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About the
Sheriff's Office

"There is one transcendant advantage belonging to the province of the State governments, which alone suffices to place the matter in a clear and satisfactory light,--I mean the ordinary administration of criminal and civil justice. This, of all others, is the most powerful, most universal, and most attractive source of popular obedience and attachment. It is that which, being the immediate and visible guardian of life and property, having its benefits and its terrors in constant activity before the public eye, regulating all those personal interests and familiar concerns to which the sensibility of individuals is more immediately awake, contributes, more than any other circumstance, to impressing upon the minds of the people, affection, esteem, and reverence towards the government. This great cement of society, which will diffuse itself almost wholly through the channels of the particular governments, independent of all other causes of influence, would insure them so decided an empire over their respective citizens as to render them at all times a complete counterpoise, and, not unfrequently, dangerous rivals to the power of the Union." - Alexander Hamilton, Federalist #17

Our role in democracy

The Office of the Sheriff is the first civilian law enforcement and civil defense organization in our western history. The Reeve of the Shire - or the Shire Reeve (this then became Sheriff) - was a leader chosen by the people of their town. He was responsible for "raising the hue and cry" and assembling the townsfolk when a criminal was on the loose. The term posse comitatus is the old British Common Law notion of the Sheriff raising a "posse" and deputizing people to act on his behalf. The Sheriff is foundational to our democratic republic, and is, perhaps, the essence of self-governance, for the mighty power of the State to regulate behavior is entrusted to the Sheriff, who is, and shall always remain, accountable to the people.

Alexander Hamilton recognized the awe-full power of the criminal justice system in the Federalist #17. He noted that it was foundational to a sense of patriotism, of peace and prosperity, and of social harmony. He also noted how, if misused, it could become a force against the Union. After all, if one State were to levy war against the other, the criminal justice system would be first used, as was customary at the time, to completely suspend civil liberties such as the right of habeus corpus, the protection against being thrown in jail and the key thrown away. The Founding Fathers knew all too well how the government could trample on the rights of individuals - this is why we have the Bill of Rights, after all - but also saw how it could uphold them as well.

One of my guiding philosophies when it comes to the administration of criminal justice is that we fairly and equitably enforce the laws, and that includes enforcing ourselves to ensure that we respect civil liberties as we police. We are as responsible to enforce the criminal laws as we are to enforce the laws that protect the individual. America is exceptional in this manner, although we sometimes fall short of our ideals. But, by electing the chief law enforcement officer of the county, the people maintain control over the administration of justice. What a powerful idea! We, the People, forming a more perfect union by holding our criminal justice system directly accountable. The very essence of American democracy plays out evenings in Town Justice Courts all over the County, where the elected law enforcement brings the accused before an elected justice, and is prosecuted by an elected DA. Your voice is critical to how we manage our own behavior as a society.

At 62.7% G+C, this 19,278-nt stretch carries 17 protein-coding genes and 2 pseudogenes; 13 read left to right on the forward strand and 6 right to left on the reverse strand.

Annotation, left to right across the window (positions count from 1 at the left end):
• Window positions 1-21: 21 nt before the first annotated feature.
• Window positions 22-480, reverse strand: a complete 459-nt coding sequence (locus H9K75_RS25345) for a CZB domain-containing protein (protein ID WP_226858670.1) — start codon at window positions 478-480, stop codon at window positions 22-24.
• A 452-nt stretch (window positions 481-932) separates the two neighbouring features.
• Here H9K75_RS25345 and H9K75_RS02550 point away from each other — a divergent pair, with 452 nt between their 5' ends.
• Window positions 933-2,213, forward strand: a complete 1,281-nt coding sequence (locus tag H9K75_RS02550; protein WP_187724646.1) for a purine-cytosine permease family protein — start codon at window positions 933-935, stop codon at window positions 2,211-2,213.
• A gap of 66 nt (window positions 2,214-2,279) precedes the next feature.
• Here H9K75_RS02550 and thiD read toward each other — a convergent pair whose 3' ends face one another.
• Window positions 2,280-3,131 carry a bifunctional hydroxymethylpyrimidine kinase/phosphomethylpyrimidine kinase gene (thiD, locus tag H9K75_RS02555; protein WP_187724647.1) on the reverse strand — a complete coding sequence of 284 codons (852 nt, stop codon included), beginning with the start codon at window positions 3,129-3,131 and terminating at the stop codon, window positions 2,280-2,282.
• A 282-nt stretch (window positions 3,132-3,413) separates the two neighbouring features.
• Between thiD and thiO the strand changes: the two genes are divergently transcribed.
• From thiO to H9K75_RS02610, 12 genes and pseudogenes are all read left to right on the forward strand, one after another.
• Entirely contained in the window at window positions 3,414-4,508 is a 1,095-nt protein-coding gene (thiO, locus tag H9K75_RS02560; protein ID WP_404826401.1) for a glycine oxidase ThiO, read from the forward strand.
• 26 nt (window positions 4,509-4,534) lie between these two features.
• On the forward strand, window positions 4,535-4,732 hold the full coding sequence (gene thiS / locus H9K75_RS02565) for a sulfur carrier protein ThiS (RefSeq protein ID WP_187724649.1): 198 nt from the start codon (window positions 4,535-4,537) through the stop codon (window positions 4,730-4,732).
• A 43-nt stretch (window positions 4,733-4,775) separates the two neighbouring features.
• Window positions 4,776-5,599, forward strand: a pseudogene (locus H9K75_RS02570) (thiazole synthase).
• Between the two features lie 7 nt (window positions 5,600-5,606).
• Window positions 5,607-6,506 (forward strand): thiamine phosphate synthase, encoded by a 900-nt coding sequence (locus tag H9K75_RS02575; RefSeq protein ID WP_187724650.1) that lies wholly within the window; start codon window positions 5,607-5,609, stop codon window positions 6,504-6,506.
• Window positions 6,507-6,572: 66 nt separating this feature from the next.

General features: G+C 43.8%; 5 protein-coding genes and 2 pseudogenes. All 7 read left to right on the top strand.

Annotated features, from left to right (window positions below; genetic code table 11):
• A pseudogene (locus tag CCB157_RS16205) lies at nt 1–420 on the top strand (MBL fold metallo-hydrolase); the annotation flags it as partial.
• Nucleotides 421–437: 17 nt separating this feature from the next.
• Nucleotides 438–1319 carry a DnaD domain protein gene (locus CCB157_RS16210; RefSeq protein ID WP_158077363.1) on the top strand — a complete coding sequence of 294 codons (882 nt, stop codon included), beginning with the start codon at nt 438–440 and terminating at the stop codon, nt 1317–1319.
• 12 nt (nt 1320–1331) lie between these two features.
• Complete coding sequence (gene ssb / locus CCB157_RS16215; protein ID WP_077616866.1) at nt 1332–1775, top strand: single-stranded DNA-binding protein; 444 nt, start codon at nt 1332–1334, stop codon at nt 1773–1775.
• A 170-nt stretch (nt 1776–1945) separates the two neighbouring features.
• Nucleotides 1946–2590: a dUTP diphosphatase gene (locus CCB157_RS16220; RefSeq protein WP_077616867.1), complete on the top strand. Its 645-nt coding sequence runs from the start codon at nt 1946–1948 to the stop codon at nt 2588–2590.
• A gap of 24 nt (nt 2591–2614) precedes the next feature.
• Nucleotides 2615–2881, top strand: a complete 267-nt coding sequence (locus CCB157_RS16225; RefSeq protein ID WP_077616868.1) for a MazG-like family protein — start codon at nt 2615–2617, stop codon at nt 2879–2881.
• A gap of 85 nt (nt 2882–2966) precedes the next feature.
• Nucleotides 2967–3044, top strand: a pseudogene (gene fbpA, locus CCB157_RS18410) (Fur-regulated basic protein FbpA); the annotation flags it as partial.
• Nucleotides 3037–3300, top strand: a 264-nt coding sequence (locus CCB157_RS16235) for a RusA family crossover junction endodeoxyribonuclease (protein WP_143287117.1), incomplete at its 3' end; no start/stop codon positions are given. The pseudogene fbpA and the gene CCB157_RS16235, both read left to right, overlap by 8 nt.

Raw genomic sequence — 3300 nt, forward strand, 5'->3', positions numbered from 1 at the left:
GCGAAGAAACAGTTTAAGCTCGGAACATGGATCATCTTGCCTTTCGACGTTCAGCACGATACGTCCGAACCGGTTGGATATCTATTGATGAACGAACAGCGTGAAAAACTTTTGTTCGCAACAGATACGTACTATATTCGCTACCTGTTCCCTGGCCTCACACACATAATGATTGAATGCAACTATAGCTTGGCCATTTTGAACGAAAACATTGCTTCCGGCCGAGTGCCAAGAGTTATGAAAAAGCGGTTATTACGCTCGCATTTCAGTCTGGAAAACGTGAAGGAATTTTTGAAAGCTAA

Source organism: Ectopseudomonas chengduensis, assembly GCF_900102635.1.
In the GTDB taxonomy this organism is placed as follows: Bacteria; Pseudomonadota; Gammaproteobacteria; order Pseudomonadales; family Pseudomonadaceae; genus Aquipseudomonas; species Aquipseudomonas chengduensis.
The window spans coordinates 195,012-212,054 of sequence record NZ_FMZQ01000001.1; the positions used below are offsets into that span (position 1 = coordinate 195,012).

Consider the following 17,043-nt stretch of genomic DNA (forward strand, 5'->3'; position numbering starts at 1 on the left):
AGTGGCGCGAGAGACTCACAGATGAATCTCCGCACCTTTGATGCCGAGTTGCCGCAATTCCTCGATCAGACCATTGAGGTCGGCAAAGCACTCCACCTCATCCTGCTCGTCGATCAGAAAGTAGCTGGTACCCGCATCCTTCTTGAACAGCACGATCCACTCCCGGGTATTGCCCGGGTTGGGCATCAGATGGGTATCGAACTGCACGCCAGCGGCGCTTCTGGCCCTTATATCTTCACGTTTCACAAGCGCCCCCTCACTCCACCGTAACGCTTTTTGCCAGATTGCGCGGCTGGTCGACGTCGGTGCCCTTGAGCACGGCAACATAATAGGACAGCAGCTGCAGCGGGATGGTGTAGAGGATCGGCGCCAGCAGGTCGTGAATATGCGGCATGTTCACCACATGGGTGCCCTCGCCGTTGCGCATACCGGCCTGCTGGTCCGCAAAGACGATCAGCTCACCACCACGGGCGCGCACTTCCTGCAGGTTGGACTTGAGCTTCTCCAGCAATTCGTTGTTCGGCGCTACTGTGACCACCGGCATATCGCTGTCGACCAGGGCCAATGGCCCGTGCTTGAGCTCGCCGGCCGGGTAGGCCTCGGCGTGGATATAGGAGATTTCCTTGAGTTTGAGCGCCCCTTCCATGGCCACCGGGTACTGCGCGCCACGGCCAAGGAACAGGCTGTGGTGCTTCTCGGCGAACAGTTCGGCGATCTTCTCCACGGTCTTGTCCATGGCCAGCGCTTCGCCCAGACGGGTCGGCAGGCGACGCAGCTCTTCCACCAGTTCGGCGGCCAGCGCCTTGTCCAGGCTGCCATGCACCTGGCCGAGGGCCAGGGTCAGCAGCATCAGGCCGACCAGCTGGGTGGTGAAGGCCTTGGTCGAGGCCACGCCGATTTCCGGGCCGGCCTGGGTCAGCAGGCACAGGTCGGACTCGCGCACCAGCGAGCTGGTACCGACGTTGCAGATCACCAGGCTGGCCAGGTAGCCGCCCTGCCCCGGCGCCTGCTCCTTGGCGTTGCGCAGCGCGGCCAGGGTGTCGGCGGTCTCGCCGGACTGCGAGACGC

our Modern Role

     Under New York State law, “the sheriff shall perform the duties prescribed as an officer of the court and conservator of the peace within the county.” and “…shall serve all civil process…” This means that the two primary functions of the Sheriff are to house and produce before a judge those who have been accused and or convicted of a crime, and to ensure that legal paperwork is served. One of the things that sets Deputy Sheriffs apart from other police officers is our authority to serve legal orders. In most counties, the Sheriff provides law enforcement services. One way to think of the Sheriff is as a kind of marshal, who houses and transports prisoners, handles civil matters, and keeps the peace.

     In Dutchess County, most people know us as providers of police services. We have an active Road Patrol Division that responds to calls for service; conducts foot, bicycle, and motorized patrol, and investigates crimes. Additionally, our Detective Division handles investigations for major crimes, maintains the sex offender registry, and supervises special operations including the execution of search warrants. Even though the Sheriff has original jurisdiction over any offense that occurs within the county, we do not generally patrol the cities and towns of Poughkeepsie, and the City of Beacon, although we often partner with them. We help support all police agencies when they have a major case that taxes their resources.

     In addition to the typical police and patrol functions, we are the area’s premiere training agency. We not only conduct frequent police academies, but we invite all agencies to attend our professional development and specialty courses. We also have a number of specialty units including School Resource Officers; Marine Patrol; Motorcycle, Bicycle, and ATV Patrols; Emergency Services and Special Operations; Crash Investigation, and we offer programs for civilians such as our Citizen’s Police Academy, safe boating courses, and an Explorer Post. We are also the licensing agency for all pistol permits in Dutchess County.

Let’s Work Together

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